Anne Scott Wilson

Invasive practices – artist-researcher thoughts on data-privacy and new media


“Chat GPT and its visual counterparts are invading privacy as an artist and utilizing imagery already online – this could mean an image of an artwork that has taken years to develop, while none of that information is relevant to the harvester, it is important to a sense of self/as an artist.”


Thoughts from Anne Scott Wilson

At VME we house a family of research projects across the spectrum of any form of human-computer interaction related topic you can think of. We also see a fruitful relationship between our internal projects and those we both encounter or are causally involved with. This blog post reports activities of the Academy of Finland funded BUGGED project that were enriched with the mobility experience enabled by the European Commissions funding of the OpenInnoTrain project.

During my OpenInnoTrain Secondment at RMIT, Melbourne, I had the privilege to meet numerous scholars and practitioners across the disciplines, city, and institutions. In an effort to expand our research of the BUGGED (Emotional Experience of Privacy and Ethics in Persuasive Everyday Systems, Academy of Finland) I have asked my new acquaintances to give their thoughts on issues of privacy and GDPR from their perspective as researchers. Here, I report the thoughts and feelings of fellow artist and academic, Anne Scott Wilson from Deakin University, Melbourne, Australia.

In the following you will read Anne’s insights.


Rebekah: What does the GDPR mean to you as a scholar?

Anne: The relationship between automated online systems and myself as a scholar is at times very efficient in facilitating complex cross platform/informational sections in a moment. Continuous surveillance by way of data collection of categories of emails, the calendar and other AI measuring tools invades one’s sense of safety, cracking open the actual nuances that fill the everyday routines in online exchange.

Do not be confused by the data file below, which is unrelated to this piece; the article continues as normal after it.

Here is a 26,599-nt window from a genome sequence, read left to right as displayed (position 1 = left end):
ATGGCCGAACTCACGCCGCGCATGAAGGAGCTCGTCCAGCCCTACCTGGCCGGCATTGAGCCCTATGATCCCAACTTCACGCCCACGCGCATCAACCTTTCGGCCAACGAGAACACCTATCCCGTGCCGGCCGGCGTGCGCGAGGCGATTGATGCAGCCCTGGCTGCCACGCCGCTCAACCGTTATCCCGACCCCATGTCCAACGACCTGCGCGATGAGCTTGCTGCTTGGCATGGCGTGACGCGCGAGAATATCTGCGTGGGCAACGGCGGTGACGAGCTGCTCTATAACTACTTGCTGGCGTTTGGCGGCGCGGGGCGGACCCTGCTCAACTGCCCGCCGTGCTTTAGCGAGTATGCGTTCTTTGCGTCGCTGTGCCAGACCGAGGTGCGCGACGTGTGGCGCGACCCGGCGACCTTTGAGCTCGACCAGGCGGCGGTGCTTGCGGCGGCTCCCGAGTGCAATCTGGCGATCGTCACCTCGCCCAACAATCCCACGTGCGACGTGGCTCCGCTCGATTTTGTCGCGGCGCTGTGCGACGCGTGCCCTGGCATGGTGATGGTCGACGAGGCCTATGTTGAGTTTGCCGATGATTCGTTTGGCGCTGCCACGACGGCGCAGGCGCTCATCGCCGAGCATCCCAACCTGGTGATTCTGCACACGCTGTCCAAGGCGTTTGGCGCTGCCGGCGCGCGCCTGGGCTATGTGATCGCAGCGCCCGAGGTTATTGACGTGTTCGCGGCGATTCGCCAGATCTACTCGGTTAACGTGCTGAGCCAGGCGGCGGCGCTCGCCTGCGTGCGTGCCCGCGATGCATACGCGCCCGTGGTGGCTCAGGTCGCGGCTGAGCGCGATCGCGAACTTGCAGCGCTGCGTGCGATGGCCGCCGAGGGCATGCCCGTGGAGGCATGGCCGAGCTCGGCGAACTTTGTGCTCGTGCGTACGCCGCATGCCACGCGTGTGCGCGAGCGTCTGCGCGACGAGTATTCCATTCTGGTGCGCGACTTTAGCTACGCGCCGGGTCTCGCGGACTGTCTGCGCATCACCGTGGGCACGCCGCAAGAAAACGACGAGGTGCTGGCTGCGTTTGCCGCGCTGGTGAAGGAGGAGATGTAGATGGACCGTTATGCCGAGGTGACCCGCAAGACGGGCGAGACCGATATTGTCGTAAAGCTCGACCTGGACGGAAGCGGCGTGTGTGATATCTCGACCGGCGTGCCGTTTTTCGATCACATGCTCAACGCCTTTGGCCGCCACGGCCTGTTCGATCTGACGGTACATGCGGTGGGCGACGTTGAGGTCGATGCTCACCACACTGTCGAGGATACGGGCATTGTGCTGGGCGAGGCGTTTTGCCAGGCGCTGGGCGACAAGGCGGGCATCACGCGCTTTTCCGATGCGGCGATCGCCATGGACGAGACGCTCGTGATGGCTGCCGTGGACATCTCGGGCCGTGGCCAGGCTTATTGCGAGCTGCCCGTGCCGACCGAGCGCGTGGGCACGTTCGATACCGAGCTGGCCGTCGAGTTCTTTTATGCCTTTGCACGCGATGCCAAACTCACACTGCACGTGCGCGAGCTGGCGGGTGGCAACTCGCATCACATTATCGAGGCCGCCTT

Microsoft now gives alerts if an email hasn’t been answered for a few days.  While this seems helpful we know this information could be aggregated and used against us without any notion of the reasons why.


Rebekah: How do questions of privacy emerge within your discipline?

Anne: Particularly in photography – where once ‘street photography’ was an example, it is now a contested area. Photographs can no longer be taken without consent (at the same time Google maps provide images of people who have not consented and online databases are full of imagery that is non-consensual. Also, these images are simply taken for machine training.  While on the one hand, privacy is protected through photography and its ethical standards, online imagery is “access all areas”.

Personally, in my profession as an artist, use of Instagram and social media, LinkedIn etc. are the face I expose to the world rather than a more curated form previously. While to some this could be perceived as opening up opportunities, I feel its extra pressure, and success is biased towards how things look on the screen and abridged quick tags to identify aspects of practice. Privacy is thus an issue as it has to do with identity and by extension this is moderated and formed through social media.